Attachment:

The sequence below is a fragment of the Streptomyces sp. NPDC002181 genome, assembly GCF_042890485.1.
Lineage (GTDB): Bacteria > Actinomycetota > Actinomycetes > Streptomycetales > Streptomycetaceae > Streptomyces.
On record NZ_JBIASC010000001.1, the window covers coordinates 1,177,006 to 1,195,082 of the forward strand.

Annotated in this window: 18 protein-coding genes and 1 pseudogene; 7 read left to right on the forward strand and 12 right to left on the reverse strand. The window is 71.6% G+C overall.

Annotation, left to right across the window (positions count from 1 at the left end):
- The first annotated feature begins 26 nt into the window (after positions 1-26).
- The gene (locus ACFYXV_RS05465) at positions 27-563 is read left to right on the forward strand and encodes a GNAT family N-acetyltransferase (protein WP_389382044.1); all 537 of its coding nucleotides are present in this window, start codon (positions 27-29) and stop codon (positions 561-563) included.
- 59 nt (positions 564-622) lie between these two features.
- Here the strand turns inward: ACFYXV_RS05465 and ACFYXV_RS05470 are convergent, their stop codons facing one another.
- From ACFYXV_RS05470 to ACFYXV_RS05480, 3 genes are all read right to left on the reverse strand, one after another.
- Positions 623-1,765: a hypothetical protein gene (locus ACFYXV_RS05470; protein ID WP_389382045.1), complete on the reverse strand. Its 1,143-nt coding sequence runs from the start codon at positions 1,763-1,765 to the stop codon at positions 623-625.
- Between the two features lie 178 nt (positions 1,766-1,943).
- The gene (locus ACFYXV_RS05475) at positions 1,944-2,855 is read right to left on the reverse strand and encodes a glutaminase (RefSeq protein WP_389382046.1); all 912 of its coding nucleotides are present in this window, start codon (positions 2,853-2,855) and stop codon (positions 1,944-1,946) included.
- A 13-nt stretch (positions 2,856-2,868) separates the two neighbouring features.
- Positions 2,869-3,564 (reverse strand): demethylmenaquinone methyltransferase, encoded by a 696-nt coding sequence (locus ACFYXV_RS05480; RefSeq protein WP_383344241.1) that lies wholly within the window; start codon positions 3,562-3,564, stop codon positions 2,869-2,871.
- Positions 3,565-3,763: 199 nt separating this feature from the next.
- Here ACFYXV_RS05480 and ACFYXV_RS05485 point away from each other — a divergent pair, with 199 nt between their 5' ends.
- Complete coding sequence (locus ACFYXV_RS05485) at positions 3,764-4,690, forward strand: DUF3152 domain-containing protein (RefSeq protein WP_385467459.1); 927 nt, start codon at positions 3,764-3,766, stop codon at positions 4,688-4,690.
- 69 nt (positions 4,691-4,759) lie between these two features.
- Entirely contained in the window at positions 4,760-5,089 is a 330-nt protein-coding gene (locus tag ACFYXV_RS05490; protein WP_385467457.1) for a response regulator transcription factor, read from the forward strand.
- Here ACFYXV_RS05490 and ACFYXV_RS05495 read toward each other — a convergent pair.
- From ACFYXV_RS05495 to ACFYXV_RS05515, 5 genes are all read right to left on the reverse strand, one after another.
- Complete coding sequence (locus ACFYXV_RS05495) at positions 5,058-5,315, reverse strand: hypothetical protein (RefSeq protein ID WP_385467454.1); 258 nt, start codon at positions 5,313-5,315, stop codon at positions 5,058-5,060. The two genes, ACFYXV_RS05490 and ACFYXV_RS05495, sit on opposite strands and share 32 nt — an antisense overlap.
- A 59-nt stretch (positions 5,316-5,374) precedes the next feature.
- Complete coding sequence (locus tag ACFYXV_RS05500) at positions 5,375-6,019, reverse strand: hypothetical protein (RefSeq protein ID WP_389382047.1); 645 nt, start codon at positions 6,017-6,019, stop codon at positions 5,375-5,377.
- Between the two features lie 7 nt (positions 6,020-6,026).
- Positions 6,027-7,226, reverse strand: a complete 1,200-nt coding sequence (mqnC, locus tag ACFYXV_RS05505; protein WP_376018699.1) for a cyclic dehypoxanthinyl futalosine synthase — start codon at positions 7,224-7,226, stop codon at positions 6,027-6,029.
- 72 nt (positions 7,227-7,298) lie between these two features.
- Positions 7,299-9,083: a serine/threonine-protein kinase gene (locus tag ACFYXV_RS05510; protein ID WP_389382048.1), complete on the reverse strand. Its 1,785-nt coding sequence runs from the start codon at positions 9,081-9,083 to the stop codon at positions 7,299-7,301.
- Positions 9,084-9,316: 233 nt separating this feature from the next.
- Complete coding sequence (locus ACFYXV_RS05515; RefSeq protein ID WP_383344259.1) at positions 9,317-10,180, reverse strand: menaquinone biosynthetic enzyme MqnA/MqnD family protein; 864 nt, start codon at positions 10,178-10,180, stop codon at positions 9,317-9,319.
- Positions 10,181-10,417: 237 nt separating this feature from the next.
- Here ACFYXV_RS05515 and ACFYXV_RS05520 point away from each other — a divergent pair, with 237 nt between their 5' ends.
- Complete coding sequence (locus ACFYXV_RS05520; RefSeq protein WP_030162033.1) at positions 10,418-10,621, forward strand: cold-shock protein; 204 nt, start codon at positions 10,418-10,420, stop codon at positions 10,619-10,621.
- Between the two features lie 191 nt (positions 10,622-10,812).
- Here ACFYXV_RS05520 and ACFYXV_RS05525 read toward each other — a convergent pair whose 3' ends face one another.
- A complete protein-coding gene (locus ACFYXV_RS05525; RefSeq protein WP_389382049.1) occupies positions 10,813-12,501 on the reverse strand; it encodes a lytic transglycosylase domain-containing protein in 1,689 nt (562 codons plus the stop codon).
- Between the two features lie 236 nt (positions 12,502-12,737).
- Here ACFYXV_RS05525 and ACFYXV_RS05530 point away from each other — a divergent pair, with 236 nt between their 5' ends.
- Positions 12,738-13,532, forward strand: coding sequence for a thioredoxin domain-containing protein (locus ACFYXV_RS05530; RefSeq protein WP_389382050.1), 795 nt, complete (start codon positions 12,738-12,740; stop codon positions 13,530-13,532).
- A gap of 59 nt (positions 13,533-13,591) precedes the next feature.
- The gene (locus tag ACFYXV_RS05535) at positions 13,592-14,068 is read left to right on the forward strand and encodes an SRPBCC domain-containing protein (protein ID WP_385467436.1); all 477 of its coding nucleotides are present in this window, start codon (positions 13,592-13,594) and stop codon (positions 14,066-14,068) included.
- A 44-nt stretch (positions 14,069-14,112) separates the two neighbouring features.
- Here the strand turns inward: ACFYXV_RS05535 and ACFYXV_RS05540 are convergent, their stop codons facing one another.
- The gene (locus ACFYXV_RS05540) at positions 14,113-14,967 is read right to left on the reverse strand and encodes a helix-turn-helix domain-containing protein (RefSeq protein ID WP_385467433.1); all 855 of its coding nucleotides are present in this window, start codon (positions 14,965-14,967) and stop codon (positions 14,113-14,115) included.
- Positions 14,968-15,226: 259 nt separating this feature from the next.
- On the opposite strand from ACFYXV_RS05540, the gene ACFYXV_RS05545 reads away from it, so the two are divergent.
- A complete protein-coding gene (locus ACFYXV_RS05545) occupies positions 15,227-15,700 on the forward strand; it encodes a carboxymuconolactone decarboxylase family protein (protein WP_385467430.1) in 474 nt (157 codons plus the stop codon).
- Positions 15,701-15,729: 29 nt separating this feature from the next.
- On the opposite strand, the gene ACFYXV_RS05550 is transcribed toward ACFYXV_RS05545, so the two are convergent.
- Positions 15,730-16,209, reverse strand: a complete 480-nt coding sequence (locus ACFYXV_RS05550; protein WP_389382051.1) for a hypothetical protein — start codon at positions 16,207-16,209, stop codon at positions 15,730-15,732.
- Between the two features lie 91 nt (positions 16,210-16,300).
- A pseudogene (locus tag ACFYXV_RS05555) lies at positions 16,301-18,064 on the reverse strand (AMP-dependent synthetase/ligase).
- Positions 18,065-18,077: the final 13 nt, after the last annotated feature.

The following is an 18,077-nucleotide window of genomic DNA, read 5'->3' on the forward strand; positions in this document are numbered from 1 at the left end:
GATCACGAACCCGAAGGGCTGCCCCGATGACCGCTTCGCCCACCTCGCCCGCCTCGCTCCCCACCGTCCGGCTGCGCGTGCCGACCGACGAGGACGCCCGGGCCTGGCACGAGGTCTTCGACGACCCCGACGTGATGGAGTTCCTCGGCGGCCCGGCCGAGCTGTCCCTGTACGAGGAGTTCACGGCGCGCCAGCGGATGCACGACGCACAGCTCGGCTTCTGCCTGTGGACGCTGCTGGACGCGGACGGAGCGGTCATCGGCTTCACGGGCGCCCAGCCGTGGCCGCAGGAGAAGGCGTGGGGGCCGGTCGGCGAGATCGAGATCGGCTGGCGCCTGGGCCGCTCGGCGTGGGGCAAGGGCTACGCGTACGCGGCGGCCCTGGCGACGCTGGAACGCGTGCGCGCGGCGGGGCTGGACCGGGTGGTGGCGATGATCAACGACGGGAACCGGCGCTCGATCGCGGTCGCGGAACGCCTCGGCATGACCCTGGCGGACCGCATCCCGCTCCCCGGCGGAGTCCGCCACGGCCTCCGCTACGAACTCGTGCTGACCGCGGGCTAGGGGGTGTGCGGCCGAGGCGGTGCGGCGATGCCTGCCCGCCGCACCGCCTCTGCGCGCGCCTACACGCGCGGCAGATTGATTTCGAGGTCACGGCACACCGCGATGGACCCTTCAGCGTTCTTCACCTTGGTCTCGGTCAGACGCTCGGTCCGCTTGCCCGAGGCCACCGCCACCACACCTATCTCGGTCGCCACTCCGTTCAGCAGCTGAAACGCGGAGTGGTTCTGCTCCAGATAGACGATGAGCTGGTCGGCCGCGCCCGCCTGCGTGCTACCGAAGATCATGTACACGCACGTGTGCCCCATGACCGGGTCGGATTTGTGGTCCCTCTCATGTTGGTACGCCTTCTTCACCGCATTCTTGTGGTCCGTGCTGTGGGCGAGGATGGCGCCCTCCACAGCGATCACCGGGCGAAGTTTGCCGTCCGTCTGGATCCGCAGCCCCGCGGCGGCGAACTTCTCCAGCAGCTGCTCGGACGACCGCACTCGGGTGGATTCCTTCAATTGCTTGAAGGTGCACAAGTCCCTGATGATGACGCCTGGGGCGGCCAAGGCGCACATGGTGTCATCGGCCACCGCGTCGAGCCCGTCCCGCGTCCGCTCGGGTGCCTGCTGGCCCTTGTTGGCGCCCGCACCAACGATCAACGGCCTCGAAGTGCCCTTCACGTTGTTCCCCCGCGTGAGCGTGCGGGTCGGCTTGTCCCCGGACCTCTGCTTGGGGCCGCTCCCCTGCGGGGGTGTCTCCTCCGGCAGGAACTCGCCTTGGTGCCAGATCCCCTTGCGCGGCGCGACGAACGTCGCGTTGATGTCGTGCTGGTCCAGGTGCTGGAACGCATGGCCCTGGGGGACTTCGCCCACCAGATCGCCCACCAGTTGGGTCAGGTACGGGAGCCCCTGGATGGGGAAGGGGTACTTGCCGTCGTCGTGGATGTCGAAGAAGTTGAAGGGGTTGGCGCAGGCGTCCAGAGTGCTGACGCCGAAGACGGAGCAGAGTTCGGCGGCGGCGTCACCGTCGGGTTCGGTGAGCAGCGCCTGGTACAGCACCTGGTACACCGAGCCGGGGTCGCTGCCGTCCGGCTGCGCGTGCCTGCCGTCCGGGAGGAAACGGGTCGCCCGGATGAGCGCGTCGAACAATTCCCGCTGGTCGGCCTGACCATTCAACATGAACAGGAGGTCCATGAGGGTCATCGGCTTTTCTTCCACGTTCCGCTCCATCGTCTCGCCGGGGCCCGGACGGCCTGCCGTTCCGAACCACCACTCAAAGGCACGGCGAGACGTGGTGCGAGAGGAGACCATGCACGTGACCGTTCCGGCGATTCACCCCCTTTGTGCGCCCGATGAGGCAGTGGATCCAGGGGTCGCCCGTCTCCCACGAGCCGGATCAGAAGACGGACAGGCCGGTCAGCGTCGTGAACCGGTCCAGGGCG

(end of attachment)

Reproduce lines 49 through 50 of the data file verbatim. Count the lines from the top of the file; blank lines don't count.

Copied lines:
- Positions 15,701-15,729: 29 nt separating this feature from the next.
- On the opposite strand, the gene ACFYXV_RS05550 is transcribed toward ACFYXV_RS05545, so the two are convergent.